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Using Self-Joins in SQL


Did you know that you can use a self-join to simplify nested SQL queries where the inner and outer queries reference the same table? Let's take a look at an example.

In our database we have the employees table shown below and we want to obtain a list of all employees who live in the same town as your About.com Guide to Databases.

Table: Employees
  • VARCHAR first_name
  • VARCHAR last_name
  • VARCHAR city
  • VARCHAR state
We could use this SQL query:

SELECT last_name, first_name
FROM employees
WHERE zip in
( SELECT zip
FROM employees
WHERE last_name="Chapple"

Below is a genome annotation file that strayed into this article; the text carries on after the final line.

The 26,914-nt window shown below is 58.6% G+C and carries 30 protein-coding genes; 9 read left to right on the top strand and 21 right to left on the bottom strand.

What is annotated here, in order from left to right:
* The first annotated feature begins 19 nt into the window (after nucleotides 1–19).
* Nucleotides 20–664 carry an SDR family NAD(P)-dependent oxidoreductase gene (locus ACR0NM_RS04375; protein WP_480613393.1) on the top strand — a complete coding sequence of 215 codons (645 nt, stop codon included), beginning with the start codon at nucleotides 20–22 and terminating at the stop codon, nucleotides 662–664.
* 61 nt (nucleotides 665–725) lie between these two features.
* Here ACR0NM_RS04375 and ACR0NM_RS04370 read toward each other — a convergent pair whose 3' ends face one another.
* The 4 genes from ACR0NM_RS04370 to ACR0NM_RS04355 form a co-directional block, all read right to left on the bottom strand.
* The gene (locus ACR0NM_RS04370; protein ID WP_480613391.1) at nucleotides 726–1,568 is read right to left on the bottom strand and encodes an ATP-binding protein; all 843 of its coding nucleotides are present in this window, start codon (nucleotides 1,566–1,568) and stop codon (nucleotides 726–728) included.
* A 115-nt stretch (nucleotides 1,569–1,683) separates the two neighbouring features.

AND first_name="Mike")

Or we could simplify the query using a nested join, as shown below:

SELECT e1.last_name, e1.first_name
FROM employees e1, employees e2
WHERE e1.zip = e2.zip
AND e2.last_name="Chapple"
AND e2.first_name="Mike"

You’ll undoubtedly find that using self-joins can simplify many SQL queries that make multiple references to the same table. Relational databases that perform query optimization are also capable of providing great performance enhancement for queries written in this way.

Give it a try the next time you're composing a SQL query!
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